*First published in the ‘Resonance’ magazine, winter 2019
In November 2018, I was blessed (possibly a strong word but I do feel like it) with the opportunity to be part of a five-day meditation retreat in Northern Thailand (at Pa Pae Meditation Centre).
For a long time I’ve been thinking about going on a Vipassana retreat: with centres all around the world they offer ten-day long silence meditation programmes focused solely on meditation and allowing no distractions (no writing, no reading, no drawing, no talking). So many restrictions feel overwhelming, and I am still not sure if I am brave and strong enough to immerse myself into that despite many finding Vipassana a hugely positive and beneficial experience.
So, when I accidentally caught sight of a poster reading ‘three day meditation retreat in Pa Pae’ I knew it was a chance not to be missed. Upon further research it transpired that this centre normally offers three-and four-day long retreats with one day to be spent in silence, and time split between meditating for four hours each day, lectures on different types of meditation and teachings on Buddhism (delivered in English by a Thai scholar monk, trained as a medical doctor and having experience of living both in the East and the West). With meals and accommodation provided, the centre offers an excellent opportunity to spend time in the jungle away from the hustle and bustle of our busy lives and concentrate on what is most important – oneself.
However, at the end of November they run a special longer retreat to celebrate the New Year and arrange their own Full Moon Lantern Festival to support international peace by meditating and releasing hundreds of beautiful paper lanterns into the night sky. So I, and a cohort of ten others from around the world, happened to stay in Pa Pae for five days and, alongside learning about meditation and Buddhism, help prepare the festival – a treat and honour in its own right.
For me personally, this retreat was important in three aspects: I desperately needed ‘a reboot’; I wanted to learn more about Buddhism, as that is where I believe the origin of Reiki and its’ precepts lie; and I hoped to find new ways to meditate which would be easy to incorporate in my life and teach my coaching and Reiki clients about.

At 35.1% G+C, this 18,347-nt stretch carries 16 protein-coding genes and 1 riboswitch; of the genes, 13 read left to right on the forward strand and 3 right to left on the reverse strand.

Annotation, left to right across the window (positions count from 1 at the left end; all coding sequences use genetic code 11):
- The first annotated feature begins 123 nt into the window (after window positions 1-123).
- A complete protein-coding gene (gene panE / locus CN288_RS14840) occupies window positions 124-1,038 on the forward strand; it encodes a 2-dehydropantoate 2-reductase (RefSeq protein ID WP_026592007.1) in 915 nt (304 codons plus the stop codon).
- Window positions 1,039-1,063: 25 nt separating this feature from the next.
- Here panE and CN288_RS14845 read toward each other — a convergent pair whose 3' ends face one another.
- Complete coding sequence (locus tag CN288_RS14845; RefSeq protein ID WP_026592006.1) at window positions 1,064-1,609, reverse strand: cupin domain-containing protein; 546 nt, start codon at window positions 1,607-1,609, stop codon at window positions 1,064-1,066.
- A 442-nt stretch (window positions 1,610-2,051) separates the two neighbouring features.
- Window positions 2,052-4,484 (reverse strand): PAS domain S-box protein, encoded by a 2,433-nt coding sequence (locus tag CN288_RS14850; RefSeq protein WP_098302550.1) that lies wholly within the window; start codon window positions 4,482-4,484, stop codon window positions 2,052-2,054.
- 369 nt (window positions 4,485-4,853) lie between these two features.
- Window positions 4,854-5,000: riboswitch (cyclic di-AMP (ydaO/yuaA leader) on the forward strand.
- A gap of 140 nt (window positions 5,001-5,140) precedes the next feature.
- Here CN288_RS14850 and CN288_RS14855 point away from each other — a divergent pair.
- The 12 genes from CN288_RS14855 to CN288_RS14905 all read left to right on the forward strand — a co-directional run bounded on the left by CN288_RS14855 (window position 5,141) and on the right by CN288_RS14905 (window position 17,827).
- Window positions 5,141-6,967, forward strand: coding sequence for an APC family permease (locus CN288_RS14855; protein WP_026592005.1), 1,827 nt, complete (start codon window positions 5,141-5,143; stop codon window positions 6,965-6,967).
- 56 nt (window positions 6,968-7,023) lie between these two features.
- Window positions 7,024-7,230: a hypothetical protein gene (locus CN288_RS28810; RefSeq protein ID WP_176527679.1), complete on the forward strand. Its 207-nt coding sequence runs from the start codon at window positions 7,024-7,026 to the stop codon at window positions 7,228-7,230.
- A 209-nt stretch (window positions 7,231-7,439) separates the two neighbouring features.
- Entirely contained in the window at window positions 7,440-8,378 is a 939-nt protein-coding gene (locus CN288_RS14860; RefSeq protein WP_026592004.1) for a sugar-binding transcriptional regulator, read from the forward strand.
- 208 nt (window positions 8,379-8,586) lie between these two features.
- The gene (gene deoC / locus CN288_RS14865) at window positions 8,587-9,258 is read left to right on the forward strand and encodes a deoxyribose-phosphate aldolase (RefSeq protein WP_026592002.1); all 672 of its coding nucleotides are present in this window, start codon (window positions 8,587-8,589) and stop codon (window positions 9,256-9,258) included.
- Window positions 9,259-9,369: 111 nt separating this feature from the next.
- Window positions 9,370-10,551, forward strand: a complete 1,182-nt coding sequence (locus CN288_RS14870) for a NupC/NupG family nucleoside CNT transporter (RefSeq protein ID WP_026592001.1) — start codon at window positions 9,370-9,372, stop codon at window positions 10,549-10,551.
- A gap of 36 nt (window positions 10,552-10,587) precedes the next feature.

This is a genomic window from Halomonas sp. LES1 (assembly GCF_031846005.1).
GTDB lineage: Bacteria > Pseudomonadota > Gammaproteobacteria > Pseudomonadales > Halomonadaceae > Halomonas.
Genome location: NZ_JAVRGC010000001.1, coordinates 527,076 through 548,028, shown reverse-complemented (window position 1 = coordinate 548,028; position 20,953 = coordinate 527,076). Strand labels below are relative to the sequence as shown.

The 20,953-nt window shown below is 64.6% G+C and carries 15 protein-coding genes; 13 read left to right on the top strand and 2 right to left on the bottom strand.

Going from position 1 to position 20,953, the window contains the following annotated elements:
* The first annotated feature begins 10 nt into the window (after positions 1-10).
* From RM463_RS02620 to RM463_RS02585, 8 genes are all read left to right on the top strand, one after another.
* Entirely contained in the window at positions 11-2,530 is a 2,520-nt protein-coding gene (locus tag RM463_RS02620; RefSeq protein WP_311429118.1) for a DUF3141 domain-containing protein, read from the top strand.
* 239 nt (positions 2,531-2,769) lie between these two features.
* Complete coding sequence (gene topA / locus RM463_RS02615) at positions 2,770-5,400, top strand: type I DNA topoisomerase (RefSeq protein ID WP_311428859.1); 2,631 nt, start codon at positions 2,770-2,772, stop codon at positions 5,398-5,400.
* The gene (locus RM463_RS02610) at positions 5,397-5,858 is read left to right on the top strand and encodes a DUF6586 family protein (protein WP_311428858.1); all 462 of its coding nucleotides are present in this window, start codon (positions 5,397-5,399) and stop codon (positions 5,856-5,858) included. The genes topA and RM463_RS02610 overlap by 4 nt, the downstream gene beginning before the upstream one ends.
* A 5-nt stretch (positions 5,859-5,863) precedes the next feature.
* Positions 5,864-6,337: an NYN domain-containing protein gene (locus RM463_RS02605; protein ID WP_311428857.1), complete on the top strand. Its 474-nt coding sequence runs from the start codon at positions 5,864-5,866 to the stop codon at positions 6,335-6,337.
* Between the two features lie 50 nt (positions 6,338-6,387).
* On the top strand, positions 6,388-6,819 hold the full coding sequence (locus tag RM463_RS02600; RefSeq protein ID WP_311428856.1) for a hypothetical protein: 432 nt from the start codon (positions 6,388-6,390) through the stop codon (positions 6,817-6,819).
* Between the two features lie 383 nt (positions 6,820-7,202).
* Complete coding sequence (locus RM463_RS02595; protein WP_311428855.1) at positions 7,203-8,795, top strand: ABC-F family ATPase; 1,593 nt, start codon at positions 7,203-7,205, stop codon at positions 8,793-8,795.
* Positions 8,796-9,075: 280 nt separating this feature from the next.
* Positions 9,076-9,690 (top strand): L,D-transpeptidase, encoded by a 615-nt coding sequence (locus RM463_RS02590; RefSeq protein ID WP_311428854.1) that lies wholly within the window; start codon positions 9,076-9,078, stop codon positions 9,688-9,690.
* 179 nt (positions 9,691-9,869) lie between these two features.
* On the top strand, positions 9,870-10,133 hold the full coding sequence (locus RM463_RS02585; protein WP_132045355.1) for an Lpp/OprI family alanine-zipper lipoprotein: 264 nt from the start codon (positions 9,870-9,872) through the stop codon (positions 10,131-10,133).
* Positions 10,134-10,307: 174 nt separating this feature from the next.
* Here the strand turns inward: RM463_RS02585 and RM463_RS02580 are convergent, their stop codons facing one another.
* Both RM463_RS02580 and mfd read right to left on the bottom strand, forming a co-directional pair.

I learnt a lot and had time to reflect on my perception of the world during these five days and I am yet to process my thoughts and ideas properly. However, here is a summary of my main findings:
- Walking meditation is to be done slowly, mindfully, observing and feeling every step, every motion of every step, so that a 50 metre walk might take 20 minutes.
- Less is more: this principle is relevant in life, work, meditation, relationships, possessions and – I dare say – Reiki. Less effort, less overthinking, less formalisation will bring more freedom, more calmness, more positive results, more wealth, more health and harmony.
- The Five Reiki principles are deeply rooted in five Buddhist precepts and I hope to write about these separately.
- Simplicity is key: simple meditation can be more powerful than those sophisticated ones available on apps or YouTube; simple and possibly spontaneous Reiki sessions can deliver wonderful results; simple meals can be healthy.
- Being away from gadgets life becomes so much more relaxing and simple, full of quietness and joy and the mind experiences more clarity. Personally, I hope to incorporate more of such gadget detox programmes throughout the year.
- Even though I didn’t do any self-Reiki during the retreat, I found meditating on Reiki symbols a very powerful experience and felt like they had more meaning to me and thus my connection with them has become more intuitive and instantaneous.
We all know how important it is to restart computers completely from time to time and not just send them into sleep mode. I feel that meditation retreats (possibly combined with some Reiki self-treatments) offer us, humans, this opportunity to reboot our whole systems.